A Big Heart by Mike Papale,
Sitting in the front row of the bleachers, at age 17, without warning, I slumped to the ground. Blackness. Silence. Nothing. I died.
* * * * *
Conor Meehan, 17, lowered his gaze from the basketball camp game playing out before him to his best friend suddenly lying at his feet.
“Haha—very funny, Mike,” he muttered, nudging him with his shoe. “Stop messing around.”
Mike didn’t move. The gym, full of young kids, turned into mayhem. The game stopped.
Realization washed over Conor, and he raced for help. He burst outside the gymnasium doors to find Mike’s father, Mike Papale, Sr., in the Wallingford Parks and Recreation Center’s lobby. Panic rising, Conor quickly relayed the scene. Mike’s dad went white, and he sprinted toward his seventeen-year-old son’s lifeless body.
“Mike!” he shouted.
But Mike Papale did not respond. He wasn’t breathing. His skin was a ghastly blue. A crowd gathered around the Papales as the chaos continued in the gym. People were running and screaming for help. No one knew what to do—least of all Mike’s dad, who watched helplessly as his son lay motionless on the polished floor. Someone called 9-1-1. Another lifted Mike’s feet into the air, thinking this might help. Somebody else brought a fan over to try to cool him down. No one realized at the time that Mike was clinically dead—he had suffered sudden cardiac arrest.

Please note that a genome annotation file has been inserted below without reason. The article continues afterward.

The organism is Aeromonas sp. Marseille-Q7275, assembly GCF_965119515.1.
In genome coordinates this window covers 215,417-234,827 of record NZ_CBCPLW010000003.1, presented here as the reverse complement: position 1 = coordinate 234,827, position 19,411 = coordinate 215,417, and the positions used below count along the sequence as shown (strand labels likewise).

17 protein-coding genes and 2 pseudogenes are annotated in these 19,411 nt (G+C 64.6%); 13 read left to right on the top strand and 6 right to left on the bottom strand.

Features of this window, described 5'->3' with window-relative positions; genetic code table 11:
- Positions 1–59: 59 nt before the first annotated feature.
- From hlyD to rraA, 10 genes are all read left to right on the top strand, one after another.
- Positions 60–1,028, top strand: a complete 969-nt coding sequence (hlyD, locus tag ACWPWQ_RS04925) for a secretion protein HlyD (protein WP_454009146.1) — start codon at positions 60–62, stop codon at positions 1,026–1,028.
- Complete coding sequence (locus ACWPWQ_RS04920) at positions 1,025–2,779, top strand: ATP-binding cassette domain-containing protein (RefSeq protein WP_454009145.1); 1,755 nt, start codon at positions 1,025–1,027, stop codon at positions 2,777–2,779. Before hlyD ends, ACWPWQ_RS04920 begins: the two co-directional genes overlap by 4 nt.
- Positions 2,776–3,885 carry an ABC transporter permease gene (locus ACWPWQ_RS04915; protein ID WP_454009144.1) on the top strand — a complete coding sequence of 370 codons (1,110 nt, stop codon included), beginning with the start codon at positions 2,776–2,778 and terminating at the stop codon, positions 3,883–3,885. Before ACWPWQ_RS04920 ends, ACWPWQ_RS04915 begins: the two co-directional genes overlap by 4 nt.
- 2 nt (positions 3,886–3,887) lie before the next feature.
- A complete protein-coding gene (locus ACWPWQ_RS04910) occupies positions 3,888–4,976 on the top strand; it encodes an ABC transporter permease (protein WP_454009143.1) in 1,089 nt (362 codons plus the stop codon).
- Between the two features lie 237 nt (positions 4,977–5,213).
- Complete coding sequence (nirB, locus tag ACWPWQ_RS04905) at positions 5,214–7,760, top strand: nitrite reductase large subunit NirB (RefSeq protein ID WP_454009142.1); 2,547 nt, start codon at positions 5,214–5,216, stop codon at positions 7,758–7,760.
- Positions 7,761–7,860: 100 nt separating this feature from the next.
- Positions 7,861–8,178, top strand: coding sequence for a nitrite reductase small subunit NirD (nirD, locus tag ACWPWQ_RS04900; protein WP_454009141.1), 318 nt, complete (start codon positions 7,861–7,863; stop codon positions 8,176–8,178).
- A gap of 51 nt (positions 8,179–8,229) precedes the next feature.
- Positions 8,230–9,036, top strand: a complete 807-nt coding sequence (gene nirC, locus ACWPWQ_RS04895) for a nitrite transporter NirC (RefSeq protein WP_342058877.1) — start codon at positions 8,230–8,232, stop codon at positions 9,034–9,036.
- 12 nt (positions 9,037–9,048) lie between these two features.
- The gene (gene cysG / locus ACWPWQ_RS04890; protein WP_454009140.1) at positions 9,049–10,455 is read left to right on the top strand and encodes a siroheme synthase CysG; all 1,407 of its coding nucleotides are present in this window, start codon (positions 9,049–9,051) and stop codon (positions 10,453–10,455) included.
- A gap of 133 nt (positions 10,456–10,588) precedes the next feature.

Cool air and elevated feet would do nothing for him. His only hope to revive was CPR and the shock of an Automated External Defibrillator (AED). But no one knew CPR, and there was no AED onsite. Unbeknownst to those rushing to Mike’s aid, with each passing minute his odds of survival dropped precipitously.
Statistically, sudden cardiac arrest has a roughly ninety percent survival rate if a shock is administered within one minute. Survival odds plummet another ten percent with each passing minute without defibrillation. Mike was already five minutes post-cardiac arrest.
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A Big Heart - Paperback
As a teen, Mike Papale had one dream: to play college basketball. He was laser-focused—training like an Olympic hopeful to make his dream reality. Out of nowhere, his world changed. August 24, 2006, while coaching a summer camp basketball game, he slumped over, unresponsive, turning blue within minutes. He was 17 and had gone into cardiac arrest. With no AED on-site, he was given a one-in-a-million chance to survive.
He was soon diagnosed with Hypertrophic Cardiomyopathy, or HCM, which, left undiagnosed and untreated, can lead to sudden cardiac arrest. At the time, he was crushed–processing the life-altering news he would never be able to play competitive basketball again. He quickly realized he was fortunate to be alive, and redefined his life’s purpose.
A Big Heart brings you on Mike’s story of reinvention, hope, and survival—inspiring you to battle adversity and live the life of your dreams.